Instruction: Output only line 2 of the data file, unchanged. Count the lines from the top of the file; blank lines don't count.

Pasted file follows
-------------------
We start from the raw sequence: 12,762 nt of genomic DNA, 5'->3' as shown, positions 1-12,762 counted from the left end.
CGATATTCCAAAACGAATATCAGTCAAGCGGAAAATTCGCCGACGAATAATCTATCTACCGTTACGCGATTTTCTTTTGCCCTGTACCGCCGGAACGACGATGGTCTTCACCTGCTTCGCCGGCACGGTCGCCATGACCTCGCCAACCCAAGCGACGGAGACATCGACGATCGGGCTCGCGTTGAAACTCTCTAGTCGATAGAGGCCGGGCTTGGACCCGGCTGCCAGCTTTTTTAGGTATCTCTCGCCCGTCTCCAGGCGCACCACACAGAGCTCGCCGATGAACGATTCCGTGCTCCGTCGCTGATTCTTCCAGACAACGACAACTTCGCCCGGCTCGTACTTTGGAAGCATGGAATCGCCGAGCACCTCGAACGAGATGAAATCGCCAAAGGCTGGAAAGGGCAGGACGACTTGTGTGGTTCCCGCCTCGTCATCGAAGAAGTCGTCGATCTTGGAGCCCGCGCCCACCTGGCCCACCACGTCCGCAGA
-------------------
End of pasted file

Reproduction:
CGATATTCCAAAACGAATATCAGTCAAGCGGAAAATTCGCCGACGAATAATCTATCTACCGTTACGCGATTTTCTTTTGCCCTGTACCGCCGGAACGACGATGGTCTTCACCTGCTTCGCCGGCACGGTCGCCATGACCTCGCCAACCCAAGCGACGGAGACATCGACGATCGGGCTCGCGTTGAAACTCTCTAGTCGATAGAGGCCGGGCTTGGACCCGGCTGCCAGCTTTTTTAGGTATCTCTCGCCCGTCTCCAGGCGCACCACACAGAGCTCGCCGATGAACGATTCCGTGCTCCGTCGCTGATTCTTCCAGACAACGACAACTTCGCCCGGCTCGTACTTTGGAAGCATGGAATCGCCGAGCACCTCGAACGAGATGAAATCGCCAAAGGCTGGAAAGGGCAGGACGACTTGTGTGGTTCCCGCCTCGTCATCGAAGAAGTCGTCGATCTTGGAGCCCGCGCCCACCTGGCCCACCACGTCCGCAGA